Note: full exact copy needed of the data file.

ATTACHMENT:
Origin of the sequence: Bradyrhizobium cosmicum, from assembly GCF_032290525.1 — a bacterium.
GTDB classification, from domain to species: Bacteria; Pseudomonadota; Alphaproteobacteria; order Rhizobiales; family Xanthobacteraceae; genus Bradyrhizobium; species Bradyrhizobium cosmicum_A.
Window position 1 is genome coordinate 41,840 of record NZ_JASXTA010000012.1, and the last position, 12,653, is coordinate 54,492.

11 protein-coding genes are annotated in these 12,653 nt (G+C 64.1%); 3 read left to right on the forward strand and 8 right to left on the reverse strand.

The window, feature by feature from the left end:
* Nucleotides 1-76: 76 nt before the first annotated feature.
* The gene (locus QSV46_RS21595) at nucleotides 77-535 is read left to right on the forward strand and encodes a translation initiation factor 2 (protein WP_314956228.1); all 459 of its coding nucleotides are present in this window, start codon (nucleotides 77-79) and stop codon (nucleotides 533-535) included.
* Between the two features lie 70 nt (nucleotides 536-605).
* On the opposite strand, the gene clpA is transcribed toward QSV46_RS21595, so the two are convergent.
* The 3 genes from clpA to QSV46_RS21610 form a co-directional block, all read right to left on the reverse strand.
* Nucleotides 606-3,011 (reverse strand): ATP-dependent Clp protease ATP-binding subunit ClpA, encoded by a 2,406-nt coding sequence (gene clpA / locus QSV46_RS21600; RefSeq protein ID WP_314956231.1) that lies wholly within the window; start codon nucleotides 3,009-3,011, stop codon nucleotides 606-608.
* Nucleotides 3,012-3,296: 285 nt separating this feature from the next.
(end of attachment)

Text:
Origin of the sequence: Bradyrhizobium cosmicum, from assembly GCF_032290525.1 — a bacterium.
GTDB classification, from domain to species: Bacteria; Pseudomonadota; Alphaproteobacteria; order Rhizobiales; family Xanthobacteraceae; genus Bradyrhizobium; species Bradyrhizobium cosmicum_A.
Window position 1 is genome coordinate 41,840 of record NZ_JASXTA010000012.1, and the last position, 12,653, is coordinate 54,492.

11 protein-coding genes are annotated in these 12,653 nt (G+C 64.1%); 3 read left to right on the forward strand and 8 right to left on the reverse strand.

The window, feature by feature from the left end:
* Nucleotides 1-76: 76 nt before the first annotated feature.
* The gene (locus QSV46_RS21595) at nucleotides 77-535 is read left to right on the forward strand and encodes a translation initiation factor 2 (protein WP_314956228.1); all 459 of its coding nucleotides are present in this window, start codon (nucleotides 77-79) and stop codon (nucleotides 533-535) included.
* Between the two features lie 70 nt (nucleotides 536-605).
* On the opposite strand, the gene clpA is transcribed toward QSV46_RS21595, so the two are convergent.
* The 3 genes from clpA to QSV46_RS21610 form a co-directional block, all read right to left on the reverse strand.
* Nucleotides 606-3,011 (reverse strand): ATP-dependent Clp protease ATP-binding subunit ClpA, encoded by a 2,406-nt coding sequence (gene clpA / locus QSV46_RS21600; RefSeq protein ID WP_314956231.1) that lies wholly within the window; start codon nucleotides 3,009-3,011, stop codon nucleotides 606-608.
* Nucleotides 3,012-3,296: 285 nt separating this feature from the next.